Monument, a UK challenger bank looking to tap Britain’s mass affluent population, has revealed its build partners – including Mambu, AWS and Salesforce.
The start-up says its “lego-like” platform rests on a cloud-based microservices architecture.
“We have been working closely with our chosen providers for some months now,” says chief operating officer, Steve Britain.
“Much of the work has been done by a highly distributed team because of COVID-19.”
Monument’s tech stack
Mambu makes up Monument’s central core banking engine. Whilst Salesforce form its customer relationship management (CRM) system, and Amazon Web Services (AWS) underpins its cloud services.
The fintech is also working with Indian tech firm Persistent Systems and Accenture. Whilst the former will help Monument build an integrate its platform – made up of 18 providers, the latter will help the fintech build its mobile app and website.
“Having assessed the market over many months, Monument concluded that no appropriate single solution existed,” the firm said in a statement.
Regulatory green light
The technology contracts were signed following the approval of Monument’s authorisation with restriction (AWR) banking licence.
The fintech landed the licence from UK regulators last month, just 18 months after it submitting the application.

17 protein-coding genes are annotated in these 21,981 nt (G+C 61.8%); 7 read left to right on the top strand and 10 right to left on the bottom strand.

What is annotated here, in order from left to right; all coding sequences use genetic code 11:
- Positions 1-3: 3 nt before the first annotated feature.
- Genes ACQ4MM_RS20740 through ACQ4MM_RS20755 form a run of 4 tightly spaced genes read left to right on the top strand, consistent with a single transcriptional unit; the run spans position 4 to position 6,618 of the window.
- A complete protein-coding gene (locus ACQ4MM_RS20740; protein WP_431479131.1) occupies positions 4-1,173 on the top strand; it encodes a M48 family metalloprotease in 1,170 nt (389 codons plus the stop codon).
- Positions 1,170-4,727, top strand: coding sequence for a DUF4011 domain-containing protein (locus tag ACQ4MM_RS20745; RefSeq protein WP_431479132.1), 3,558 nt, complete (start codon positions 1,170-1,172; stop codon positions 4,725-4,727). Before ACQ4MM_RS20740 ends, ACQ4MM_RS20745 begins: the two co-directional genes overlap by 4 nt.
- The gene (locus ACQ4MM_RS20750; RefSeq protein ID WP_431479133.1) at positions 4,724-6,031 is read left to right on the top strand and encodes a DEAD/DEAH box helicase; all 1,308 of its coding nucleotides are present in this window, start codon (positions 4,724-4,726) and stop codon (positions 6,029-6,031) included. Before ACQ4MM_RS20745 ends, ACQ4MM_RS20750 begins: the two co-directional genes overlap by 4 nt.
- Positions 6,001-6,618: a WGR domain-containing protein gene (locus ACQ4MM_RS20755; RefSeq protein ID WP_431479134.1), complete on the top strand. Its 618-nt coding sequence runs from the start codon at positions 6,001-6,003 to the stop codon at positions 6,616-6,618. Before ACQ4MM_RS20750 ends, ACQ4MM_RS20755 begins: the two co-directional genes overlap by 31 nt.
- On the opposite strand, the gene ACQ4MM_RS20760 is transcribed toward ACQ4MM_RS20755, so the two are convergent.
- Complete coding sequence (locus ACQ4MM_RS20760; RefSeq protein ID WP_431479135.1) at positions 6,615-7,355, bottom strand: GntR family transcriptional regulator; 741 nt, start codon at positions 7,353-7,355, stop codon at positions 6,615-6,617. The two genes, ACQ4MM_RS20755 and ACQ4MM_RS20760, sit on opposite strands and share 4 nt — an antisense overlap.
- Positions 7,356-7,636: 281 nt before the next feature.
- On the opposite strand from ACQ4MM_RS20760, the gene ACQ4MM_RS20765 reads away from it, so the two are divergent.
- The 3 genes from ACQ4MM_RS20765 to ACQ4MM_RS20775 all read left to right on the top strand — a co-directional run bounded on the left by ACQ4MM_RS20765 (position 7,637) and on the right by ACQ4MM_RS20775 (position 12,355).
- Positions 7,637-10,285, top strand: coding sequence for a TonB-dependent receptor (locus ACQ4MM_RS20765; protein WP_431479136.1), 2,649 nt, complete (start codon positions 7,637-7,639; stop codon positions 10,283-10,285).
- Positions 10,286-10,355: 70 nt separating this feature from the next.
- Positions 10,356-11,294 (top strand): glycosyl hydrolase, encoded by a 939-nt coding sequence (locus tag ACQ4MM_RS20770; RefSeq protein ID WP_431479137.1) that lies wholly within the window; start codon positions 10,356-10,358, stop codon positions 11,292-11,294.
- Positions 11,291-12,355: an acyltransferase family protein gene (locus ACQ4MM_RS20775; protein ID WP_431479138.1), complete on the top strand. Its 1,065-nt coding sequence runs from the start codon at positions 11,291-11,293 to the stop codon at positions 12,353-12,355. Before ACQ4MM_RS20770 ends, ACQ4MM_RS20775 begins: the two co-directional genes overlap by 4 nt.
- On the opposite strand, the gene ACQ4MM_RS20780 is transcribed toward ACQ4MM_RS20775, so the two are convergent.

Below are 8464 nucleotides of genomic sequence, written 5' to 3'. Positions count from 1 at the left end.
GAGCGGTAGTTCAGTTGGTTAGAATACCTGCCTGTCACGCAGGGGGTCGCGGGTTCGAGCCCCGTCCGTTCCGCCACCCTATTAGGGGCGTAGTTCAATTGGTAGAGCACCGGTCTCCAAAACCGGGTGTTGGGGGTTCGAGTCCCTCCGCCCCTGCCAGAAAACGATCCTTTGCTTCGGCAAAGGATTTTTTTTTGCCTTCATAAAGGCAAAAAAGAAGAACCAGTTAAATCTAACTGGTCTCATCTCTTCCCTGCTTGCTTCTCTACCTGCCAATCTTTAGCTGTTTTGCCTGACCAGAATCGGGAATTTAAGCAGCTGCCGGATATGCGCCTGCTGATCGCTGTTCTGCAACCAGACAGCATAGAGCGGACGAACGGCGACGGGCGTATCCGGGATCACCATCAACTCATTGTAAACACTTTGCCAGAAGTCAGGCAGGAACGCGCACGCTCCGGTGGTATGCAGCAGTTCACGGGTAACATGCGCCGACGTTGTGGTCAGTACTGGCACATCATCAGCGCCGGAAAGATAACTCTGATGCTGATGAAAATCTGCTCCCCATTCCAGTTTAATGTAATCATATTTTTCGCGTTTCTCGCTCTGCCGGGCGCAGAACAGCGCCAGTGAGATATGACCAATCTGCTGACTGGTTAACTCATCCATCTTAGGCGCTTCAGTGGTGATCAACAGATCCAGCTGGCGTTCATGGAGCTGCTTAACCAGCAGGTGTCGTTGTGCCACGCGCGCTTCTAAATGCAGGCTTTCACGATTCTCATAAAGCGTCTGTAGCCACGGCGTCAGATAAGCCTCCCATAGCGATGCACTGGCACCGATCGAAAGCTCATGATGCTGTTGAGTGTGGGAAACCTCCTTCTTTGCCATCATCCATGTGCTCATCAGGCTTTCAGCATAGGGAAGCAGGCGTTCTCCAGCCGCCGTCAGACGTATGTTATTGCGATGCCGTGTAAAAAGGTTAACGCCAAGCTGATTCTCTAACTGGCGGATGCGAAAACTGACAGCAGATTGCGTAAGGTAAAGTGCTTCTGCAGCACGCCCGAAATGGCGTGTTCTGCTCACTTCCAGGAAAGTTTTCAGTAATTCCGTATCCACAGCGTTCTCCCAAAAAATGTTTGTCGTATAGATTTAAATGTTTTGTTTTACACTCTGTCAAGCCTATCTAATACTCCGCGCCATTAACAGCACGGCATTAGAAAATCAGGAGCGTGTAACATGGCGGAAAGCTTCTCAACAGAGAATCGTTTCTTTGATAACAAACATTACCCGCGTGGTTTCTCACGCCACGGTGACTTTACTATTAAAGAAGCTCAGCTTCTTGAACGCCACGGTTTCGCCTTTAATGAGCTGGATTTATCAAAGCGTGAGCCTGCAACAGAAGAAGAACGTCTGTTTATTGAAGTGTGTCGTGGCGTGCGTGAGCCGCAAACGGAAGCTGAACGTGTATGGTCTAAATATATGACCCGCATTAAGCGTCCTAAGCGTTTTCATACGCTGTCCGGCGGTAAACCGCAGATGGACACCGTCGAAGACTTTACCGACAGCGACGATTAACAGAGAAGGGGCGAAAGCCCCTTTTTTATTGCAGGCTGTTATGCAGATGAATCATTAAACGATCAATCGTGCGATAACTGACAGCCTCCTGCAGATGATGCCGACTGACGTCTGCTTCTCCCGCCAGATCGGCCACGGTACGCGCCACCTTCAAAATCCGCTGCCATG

The early authorisation means Monument can do a limited amount of business until it’s fully operational. The partial licence allows Monument to conserve capital it would have otherwise spent on a full licence.
Instead, it can divert these reserves – which stand at £20 million from previous funding rounds – to its technology partners for the platform build set to go live in early 2021.
Monument describes its target audience as “busy professionals, doctors, lawyers, accountants, entrepreneurs and investors”.
It claims this bucket of consumers makes up 3.5 million – that’s 5.25% – of the UK’s total population.
Of the £3.5 trillion in wealth Monument claims is getting overlooked, it believes at least £200 billion of this is sitting there in liquid savings.
Co-operative Bank’s former chief executive, Niall Brooker, chairs Monument. Mintoo Bhandari, a former managing director at Apollo Global Management, is leading the venture alongside Brooker.
The start-up evolved out of a belief that the mass affluent have gone “largely unaddressed by the [UK’s] challenger bank boom”.
As well as filling this gap in the market, Monument will also be taking on long-established names which have served the wealthy. Among them are Coutts, Hampden & Co, Weatherbys and C Hoare & Co.
Monument claims it will be “the only bank” to offer clients loans of up to £2 million through an entirely digital lending journey.
It also promises “top quartile savings rates”, which will be influenced by reward schemes.
If a saver deposits money for a fixed term, they will get a better rate than a new customer, for example. And if a borrower renews their loan, they will also get a favourable rate.
“Increasingly, private banking [focuses] on the ultra-high net worth and lags when it comes to embracing modern technology,” says Bhandari. “Premier banking really only exists in name only.”